A major factor identified in our recently published research note, The Changing Future of Consumer Healthcare, is the evolution taking place for consumers who are increasingly taking charge of their own health and wellness. In addition to the increased spending on health clubs, retail clinics and mobile Health Apps, one of the clearest signs of this ‘next wave’ behavior is the growth projected for wearable devices. The consumer market for smart wearable technology is projected to grow from $2.65 billion in 2014 to $8.75 billion by 2018, with healthcare wearables projected to grow more than four times, from $370 million to almost $1.6 billion, a compound annual growth rate of 42 percent. The healthcare ‘share’ of this market will be 18 percent, alongside other uses such as fitness & sports, lifestyle and entertainment.
Key Drivers of Growth –New Behaviors, Demographics, and Technology. As noted in our research, consumers across the spectrum have a desire to change their behaviors by taking more control of their healthcare. They are increasingly recognizing that they can use technology to actively monitor their activity, nutrition, key health markers, and health records – in addition to seeing the results in ‘real-time’ and sharing the data with their healthcare provider. Underpinning this behavior change is the well-recognized ‘grey’ population, which is projected to expand substantially in both developed and developing markets. With this burgeoning interest, the key technology players see the opportunity, and they are seizing the moment to capitalize on this new market.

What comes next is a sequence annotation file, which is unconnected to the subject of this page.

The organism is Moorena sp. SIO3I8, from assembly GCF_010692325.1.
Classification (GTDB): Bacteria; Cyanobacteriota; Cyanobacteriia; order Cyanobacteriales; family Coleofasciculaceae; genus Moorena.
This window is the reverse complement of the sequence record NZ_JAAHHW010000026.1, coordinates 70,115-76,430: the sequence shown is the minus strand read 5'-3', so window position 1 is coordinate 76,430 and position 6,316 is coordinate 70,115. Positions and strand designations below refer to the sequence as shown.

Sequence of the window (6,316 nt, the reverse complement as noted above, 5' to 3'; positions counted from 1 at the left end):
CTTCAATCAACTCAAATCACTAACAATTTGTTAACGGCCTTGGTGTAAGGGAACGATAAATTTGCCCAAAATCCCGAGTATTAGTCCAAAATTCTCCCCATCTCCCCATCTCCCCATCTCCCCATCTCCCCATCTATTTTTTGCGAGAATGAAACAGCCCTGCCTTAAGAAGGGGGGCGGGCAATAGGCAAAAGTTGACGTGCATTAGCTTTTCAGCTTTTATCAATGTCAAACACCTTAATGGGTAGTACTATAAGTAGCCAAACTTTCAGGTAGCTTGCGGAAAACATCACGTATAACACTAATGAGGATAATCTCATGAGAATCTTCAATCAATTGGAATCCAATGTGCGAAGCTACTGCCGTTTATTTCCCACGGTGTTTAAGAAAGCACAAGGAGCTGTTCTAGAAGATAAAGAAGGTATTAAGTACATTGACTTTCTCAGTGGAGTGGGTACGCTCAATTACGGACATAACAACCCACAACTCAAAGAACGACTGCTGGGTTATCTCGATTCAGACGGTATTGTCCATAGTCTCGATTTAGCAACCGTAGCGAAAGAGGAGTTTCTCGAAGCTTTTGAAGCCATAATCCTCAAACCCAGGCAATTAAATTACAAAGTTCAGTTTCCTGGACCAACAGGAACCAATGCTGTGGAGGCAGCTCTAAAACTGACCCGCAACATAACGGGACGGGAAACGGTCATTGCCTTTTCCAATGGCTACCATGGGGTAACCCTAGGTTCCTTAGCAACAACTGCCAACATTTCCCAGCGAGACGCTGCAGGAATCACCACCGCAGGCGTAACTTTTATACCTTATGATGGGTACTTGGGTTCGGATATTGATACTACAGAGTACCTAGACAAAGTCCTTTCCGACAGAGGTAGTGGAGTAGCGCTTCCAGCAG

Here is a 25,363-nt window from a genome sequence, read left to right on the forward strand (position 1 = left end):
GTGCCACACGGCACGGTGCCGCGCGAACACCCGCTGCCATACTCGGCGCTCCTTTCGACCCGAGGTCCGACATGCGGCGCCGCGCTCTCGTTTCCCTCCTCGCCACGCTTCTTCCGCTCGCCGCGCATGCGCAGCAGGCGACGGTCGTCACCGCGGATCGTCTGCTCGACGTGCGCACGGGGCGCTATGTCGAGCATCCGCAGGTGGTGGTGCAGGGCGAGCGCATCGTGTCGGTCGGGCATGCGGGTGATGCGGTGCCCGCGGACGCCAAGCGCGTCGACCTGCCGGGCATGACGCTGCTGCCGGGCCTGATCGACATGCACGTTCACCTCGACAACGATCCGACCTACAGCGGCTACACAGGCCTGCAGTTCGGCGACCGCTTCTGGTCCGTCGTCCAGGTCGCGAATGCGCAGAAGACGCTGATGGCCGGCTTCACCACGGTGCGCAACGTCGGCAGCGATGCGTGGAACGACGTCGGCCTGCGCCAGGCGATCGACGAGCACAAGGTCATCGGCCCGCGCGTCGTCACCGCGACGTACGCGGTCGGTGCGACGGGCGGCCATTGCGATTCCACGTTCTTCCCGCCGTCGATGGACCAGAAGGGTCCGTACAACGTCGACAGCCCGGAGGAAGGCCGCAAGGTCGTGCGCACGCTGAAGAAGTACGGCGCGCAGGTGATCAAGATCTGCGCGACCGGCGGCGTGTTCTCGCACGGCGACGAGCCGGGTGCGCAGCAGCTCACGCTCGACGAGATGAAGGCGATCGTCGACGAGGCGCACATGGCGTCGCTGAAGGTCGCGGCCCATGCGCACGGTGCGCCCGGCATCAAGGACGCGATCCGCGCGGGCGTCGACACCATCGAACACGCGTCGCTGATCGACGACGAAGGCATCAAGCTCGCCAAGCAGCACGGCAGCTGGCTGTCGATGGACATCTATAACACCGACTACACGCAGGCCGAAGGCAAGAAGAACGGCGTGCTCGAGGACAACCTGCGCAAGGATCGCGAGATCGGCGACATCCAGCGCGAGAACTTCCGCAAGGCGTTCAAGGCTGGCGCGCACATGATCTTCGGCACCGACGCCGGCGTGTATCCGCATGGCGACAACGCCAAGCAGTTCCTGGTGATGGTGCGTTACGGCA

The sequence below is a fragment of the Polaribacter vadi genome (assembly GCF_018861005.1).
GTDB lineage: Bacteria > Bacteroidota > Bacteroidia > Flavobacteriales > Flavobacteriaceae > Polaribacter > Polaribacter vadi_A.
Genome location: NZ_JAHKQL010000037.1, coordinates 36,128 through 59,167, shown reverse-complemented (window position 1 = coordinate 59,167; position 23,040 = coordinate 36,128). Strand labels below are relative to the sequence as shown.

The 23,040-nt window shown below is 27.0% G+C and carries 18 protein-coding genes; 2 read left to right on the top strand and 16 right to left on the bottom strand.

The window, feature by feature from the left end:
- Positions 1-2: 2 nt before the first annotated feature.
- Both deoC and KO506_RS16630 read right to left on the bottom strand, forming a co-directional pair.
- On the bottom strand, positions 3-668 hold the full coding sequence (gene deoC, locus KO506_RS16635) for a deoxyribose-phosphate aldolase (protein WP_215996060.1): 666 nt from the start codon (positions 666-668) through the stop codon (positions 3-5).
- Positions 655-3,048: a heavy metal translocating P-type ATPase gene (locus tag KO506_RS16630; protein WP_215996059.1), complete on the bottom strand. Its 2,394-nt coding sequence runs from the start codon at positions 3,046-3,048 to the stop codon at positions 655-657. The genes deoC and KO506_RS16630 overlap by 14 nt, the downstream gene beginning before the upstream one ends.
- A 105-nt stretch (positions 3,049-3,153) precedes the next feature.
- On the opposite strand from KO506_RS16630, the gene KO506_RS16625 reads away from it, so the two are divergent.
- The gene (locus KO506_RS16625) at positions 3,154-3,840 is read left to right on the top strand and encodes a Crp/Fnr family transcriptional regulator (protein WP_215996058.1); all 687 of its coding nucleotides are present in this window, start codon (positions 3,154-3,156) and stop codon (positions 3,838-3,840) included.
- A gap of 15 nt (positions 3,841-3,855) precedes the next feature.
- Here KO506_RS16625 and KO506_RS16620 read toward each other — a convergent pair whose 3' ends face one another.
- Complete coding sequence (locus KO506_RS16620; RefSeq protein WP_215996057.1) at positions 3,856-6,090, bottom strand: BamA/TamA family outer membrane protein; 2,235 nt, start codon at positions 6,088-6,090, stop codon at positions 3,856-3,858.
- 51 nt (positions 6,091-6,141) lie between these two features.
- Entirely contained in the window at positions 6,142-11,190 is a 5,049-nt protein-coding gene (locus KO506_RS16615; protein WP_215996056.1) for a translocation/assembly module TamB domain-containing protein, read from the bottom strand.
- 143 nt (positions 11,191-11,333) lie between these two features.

The Big Players Are Creating the Market. Initially the wearable devices were in limited use by sports and fitness buffs, but now big players like Samsung, Apple, Microsoft, and other smaller players like Fitbit and Jawbone, are rapidly developing and launching new products designed to be more accessible, multi-functional and easier to use. Samsung jumped in early with the Samsung ‘gear’ wearables to gain an early lead. The market is now eagerly anticipating the introduction of the Apple iPhone 6 and iWatch, which are rumored to have significantly enhanced healthcare capabilities. Given Apple’s history of innovation, it’s hard to predict what that might look like, but it will only serve to further expand the interest and usage of wearables.
The Implications for ‘Consumer Health’ Companies. With consumers accessing more information about their health, all manufacturers that serve the consumer health industry, from traditional OTC players to new entrants, will want to marry their products and brands with the unmet consumer need for new, innovative services that reinforce brand relevance and drive better health. The availability of more data that consumers are sharing means that all companies need to harness the Big Data, and utilize it to develop sharper insights, develop personalized brand experiences via digital and social media, and create more innovative products and services.
With all these consumer and market changes, manufacturers will need to develop new capabilities and integrate them across their organization and corporate culture. The companies that embrace this new paradigm at speed and scale are poised to be the next wave of winners in the marketplace.